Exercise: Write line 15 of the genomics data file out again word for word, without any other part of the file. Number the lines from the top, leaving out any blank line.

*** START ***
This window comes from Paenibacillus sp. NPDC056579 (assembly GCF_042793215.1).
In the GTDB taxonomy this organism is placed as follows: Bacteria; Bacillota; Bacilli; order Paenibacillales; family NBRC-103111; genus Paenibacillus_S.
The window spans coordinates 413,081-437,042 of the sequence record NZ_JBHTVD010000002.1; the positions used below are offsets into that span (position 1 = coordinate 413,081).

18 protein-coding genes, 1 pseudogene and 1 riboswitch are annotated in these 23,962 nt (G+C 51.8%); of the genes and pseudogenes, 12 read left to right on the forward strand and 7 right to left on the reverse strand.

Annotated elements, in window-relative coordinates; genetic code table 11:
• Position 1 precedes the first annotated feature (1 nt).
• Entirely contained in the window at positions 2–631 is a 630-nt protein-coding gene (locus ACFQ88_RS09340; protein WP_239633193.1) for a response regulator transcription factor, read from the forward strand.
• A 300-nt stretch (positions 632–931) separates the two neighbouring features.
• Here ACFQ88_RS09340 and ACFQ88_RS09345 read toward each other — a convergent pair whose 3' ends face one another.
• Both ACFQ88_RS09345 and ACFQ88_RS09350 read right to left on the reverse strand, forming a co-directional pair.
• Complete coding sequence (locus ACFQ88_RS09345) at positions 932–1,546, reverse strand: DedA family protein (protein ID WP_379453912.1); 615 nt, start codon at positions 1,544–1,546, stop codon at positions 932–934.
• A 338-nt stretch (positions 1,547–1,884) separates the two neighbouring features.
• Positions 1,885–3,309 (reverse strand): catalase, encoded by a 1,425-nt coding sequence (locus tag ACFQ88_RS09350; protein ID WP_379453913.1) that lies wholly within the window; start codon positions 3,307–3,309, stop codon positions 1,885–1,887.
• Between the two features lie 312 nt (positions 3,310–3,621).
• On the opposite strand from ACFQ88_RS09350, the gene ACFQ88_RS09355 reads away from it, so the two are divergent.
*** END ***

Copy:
• On the opposite strand from ACFQ88_RS09350, the gene ACFQ88_RS09355 reads away from it, so the two are divergent.